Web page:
John Summerson

I was intrigued by the comment on my post about St. Pancras Station that John Summerson told John Betjeman that he found it ‘nauseating’.   Summerson is, of course, of the generation who might be expected to be hostile to Victorian architecture, but by the late 1960s he was working on his Bampton lectures which were published in 1970 by Columbia University Press as Victorian Architecture:  Four Studies in Evaluation;  he later published The Architecture of Victorian London, a sequel to his much better known book on Georgian London;  and I remember being told that he loved H.H. Richardson’s Trinity Church in Boston.   The answer is contained in Simon Bradley’s excellent short monograph on St. Pancras:  that Summerson, as he explained in a lecture at Columbia in 1968, couldn’t bear the disjunction between the hotel and the train shed – ‘the disintegration of architecture and engineering:  the total separation between functional and “artistic” criteria, in separate heads and hands’.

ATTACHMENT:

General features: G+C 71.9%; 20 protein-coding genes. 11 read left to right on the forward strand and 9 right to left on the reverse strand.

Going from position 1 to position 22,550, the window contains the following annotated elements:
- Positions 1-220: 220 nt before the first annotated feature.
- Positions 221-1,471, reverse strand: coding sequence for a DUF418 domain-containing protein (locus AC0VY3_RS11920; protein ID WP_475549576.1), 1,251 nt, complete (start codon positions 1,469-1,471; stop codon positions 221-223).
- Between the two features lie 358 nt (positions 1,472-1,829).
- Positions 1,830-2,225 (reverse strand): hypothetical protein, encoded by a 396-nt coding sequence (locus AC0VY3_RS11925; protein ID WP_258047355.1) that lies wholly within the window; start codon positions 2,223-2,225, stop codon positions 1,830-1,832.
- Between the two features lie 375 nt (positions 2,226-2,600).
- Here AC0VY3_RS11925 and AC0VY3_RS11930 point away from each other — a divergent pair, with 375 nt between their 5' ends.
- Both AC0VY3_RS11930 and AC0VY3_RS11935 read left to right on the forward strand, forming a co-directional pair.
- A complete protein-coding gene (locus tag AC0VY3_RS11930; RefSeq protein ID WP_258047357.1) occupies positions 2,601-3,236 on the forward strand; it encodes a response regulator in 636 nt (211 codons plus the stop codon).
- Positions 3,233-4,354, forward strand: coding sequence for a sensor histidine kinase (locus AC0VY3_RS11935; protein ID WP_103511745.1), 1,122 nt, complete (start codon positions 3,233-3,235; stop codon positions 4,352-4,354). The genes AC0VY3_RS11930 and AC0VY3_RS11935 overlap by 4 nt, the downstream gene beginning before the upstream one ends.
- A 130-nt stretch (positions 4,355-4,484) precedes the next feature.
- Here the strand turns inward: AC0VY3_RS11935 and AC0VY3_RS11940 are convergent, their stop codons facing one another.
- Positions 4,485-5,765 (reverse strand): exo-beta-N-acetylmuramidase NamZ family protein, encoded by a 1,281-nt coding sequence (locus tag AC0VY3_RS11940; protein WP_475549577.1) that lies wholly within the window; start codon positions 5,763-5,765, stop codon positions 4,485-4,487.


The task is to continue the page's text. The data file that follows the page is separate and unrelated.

2 thoughts on “John Summerson

  1. Fascinating, and in this way, St Pancras contrasts greatly with both the old and new parts of King’s Cross next door, where the engineering and architecture blend so well.

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